David Lowenthal dives into an immensely deep discussion regarding the idea of an ever changing history in his work “The Past is a Foreign County” (1985). In this context he speaks, if I am to be quite frank, cyclically and overtly repetitive regarding this topic. Sifting through this heavy text, however, one seems to find a bit of interest on the topic if one is to look at it with the eyes of a historic preservationist. While I cannot claim to be a professional by any standard of the word as of late, I must admit that the idea that a history, collective, personal, national, what-have-you, can be altered, changed, or conceptually different between two people is baffling.
How is one to preserve a piece of history, built or otherwise, if one does not have the true or complete history? History is biased, history is constantly on the move, history is generationally alterable, yet there exists a field in which some (hopefully myself included one day) can claim to be experts in preserving? This is questionable, to me. Who is to say that the history that one preserves is the ‘true’ history? Who is to say that anyone even knows the ‘true’ history? What of the value of the memory of a tale that is not on the winning side? Why cannot those histories of the American Confederation, or of the Napoleonic Regieme be intrinsic to the collective history of the present as opposed to those of their opposition? Is the aim of preservationists to get the idea of our histories correct to the present-day’s context of history, or to shoot for the closest thing to truth that there may be? It seems like, in order to consciously preserve, we must acknowledge that we will never be 100% right.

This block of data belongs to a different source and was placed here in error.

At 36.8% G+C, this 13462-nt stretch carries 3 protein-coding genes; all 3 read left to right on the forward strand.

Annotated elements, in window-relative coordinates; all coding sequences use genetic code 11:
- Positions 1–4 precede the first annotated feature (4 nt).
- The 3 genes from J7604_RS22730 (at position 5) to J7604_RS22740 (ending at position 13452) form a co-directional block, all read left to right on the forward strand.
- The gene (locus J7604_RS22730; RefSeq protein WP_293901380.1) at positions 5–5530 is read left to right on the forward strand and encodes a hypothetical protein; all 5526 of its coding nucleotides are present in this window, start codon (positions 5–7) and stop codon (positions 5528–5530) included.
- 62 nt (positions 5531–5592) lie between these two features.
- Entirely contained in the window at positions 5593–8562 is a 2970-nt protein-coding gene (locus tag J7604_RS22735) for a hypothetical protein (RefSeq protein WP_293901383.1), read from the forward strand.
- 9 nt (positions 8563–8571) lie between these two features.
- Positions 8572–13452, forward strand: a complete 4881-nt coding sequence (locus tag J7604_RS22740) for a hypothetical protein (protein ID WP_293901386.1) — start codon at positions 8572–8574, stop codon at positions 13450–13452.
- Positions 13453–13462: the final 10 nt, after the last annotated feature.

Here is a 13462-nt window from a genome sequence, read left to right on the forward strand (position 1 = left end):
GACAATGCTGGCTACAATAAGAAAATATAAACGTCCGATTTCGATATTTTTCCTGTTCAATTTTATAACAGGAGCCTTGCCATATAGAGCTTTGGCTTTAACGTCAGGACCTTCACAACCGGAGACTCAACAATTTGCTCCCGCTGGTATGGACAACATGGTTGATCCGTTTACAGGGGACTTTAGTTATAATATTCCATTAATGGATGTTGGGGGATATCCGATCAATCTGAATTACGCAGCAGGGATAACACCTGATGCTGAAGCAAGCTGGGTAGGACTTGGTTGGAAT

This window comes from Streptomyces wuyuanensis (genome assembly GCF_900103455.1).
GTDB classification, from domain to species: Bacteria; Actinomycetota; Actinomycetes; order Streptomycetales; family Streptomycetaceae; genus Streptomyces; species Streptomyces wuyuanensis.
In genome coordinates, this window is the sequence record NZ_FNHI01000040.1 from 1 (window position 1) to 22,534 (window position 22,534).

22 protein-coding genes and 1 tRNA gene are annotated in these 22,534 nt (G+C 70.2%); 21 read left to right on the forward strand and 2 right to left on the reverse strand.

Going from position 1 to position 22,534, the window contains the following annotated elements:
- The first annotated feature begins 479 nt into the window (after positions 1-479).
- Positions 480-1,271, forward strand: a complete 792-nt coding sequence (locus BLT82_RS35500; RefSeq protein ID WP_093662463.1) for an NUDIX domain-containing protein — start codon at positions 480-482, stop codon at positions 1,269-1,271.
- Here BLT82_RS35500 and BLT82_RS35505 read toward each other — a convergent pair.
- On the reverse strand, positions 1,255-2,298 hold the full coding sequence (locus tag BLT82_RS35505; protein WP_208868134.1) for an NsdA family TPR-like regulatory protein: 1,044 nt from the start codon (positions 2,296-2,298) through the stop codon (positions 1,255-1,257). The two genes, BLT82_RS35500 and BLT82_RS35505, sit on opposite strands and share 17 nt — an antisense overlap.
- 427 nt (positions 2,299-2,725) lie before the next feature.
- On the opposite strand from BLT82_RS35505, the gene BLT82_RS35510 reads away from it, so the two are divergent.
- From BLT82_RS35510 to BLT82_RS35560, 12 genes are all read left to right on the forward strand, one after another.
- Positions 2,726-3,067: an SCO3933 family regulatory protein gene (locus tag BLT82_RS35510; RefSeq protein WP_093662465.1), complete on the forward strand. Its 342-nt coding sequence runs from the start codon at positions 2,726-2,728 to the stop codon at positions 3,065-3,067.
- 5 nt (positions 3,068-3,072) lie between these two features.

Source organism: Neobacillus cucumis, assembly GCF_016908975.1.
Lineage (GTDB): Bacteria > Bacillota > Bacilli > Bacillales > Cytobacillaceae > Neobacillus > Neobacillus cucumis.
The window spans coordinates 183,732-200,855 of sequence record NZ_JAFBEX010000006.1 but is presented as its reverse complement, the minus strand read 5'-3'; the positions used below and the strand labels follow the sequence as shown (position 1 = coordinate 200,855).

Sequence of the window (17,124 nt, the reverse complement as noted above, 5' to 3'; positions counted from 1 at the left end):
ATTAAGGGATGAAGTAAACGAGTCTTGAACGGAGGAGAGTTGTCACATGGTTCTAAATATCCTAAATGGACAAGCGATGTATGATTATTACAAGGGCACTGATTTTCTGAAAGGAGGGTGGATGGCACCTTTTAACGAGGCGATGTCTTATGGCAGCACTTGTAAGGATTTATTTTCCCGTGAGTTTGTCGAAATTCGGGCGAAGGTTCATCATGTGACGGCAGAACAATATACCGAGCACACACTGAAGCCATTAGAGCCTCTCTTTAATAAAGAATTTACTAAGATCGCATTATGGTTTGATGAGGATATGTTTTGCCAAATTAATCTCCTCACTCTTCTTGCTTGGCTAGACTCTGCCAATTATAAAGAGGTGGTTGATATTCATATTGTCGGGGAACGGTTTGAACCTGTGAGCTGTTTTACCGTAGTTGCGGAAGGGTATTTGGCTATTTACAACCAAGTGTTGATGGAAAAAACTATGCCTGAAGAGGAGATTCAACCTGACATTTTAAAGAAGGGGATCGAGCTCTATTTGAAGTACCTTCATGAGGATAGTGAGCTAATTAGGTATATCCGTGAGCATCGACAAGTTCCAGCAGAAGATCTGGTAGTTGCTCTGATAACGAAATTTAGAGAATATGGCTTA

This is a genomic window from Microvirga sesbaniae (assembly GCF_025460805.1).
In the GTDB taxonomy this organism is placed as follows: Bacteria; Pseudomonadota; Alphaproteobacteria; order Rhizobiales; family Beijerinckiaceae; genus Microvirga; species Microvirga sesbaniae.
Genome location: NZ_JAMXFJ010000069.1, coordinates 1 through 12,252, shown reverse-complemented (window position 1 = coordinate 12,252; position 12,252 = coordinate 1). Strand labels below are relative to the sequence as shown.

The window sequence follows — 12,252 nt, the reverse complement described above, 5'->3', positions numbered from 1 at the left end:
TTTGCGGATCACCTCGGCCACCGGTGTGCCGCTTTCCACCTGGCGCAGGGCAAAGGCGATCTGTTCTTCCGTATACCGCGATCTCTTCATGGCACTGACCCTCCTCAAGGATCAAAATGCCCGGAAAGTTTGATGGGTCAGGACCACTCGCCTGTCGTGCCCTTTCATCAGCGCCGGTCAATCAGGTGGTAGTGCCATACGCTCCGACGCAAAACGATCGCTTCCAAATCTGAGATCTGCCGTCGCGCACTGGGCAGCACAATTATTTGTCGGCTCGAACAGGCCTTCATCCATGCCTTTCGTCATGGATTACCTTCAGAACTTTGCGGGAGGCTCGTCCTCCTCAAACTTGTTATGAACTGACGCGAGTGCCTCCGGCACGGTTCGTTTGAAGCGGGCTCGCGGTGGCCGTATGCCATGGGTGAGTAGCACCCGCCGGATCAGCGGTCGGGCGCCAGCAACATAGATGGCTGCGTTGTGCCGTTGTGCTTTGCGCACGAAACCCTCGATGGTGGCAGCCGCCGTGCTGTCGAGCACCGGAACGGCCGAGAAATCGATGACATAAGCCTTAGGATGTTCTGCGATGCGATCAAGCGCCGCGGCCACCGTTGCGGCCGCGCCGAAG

These are just my thoughts, and like thoughts and histories and memories, some are to be forgotten.